There is no secret to Dr Shakshuka’s recipies – just Libyan cooking
Source : BBC at :
FROM A FATHER TO A DOCTOR
After spending the late morning with Father Pawlowski, I stumbled across Dr Shakshuka, on the fringes of the flea market, in Jaffa.
I ordered the cheap, but laughably misnamed "business lunch".
Within moments of my choice, the waiter descended on my table with eight dishes.
There were four types of meat, the sort that appears to have been cooked for a day at a low, slow heat, then given a massage, then sent on holiday, and only when it has become at one with its surrounding ingredients and is so relaxed that it falls off the bone at the mere approach of your fork, is it then ready to be served.
All the dishes (bar the bed of couscous) went some way to explain why fat is such a good convection agent for flavour.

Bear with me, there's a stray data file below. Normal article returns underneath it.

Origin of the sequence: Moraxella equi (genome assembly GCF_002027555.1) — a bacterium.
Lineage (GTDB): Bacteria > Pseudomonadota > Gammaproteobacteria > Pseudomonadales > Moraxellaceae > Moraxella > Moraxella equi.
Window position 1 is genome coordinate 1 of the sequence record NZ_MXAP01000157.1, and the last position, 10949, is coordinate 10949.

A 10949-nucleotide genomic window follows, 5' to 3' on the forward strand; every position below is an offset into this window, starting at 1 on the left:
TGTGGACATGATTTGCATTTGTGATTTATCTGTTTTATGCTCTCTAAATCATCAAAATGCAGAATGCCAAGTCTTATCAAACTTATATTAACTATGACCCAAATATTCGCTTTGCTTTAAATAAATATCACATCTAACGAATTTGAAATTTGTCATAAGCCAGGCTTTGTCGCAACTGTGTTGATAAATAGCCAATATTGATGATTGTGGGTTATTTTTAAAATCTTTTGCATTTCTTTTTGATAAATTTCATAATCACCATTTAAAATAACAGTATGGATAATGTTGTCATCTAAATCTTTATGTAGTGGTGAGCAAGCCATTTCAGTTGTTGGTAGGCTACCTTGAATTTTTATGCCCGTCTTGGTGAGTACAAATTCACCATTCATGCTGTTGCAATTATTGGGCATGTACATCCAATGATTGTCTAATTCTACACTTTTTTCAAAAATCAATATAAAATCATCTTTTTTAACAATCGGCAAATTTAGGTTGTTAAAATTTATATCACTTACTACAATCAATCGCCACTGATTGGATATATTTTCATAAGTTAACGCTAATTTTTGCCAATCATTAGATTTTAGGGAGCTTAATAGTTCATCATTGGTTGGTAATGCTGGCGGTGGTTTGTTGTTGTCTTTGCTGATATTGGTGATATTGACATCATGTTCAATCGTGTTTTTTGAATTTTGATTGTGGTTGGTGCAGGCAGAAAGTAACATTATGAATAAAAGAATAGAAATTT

The good doctor's real name is Bino Gabso. His place has been serving shakshuka (a breakfast dish of eggs poached in a spicy tomato sauce) and utterly un-businesslike lunches for 17 years. Before him, his father also had an eatery in Jaffa. The family came to Israel in 1949, from Libya.
I was barely able to talk after lunch, even after a large, strong Arabic coffee, but I managed to croak the tired journalist's question: "Is there a secret?"
"No," Bino replied with fetching directness. "It is Libyan food. There is no secret. In Tripoli, people only have food. They have nothing else in their lives. They don't have music, anything. When they're at work, all they think about is food, and how they're going to make it when they finish work."
Many may take issue with Bino's reduction of Libyan life culture to a mess of lamb and beans. But one thing is certain. If you have business to conclude, do it before you order Dr Shakshuka's business lunch, not after.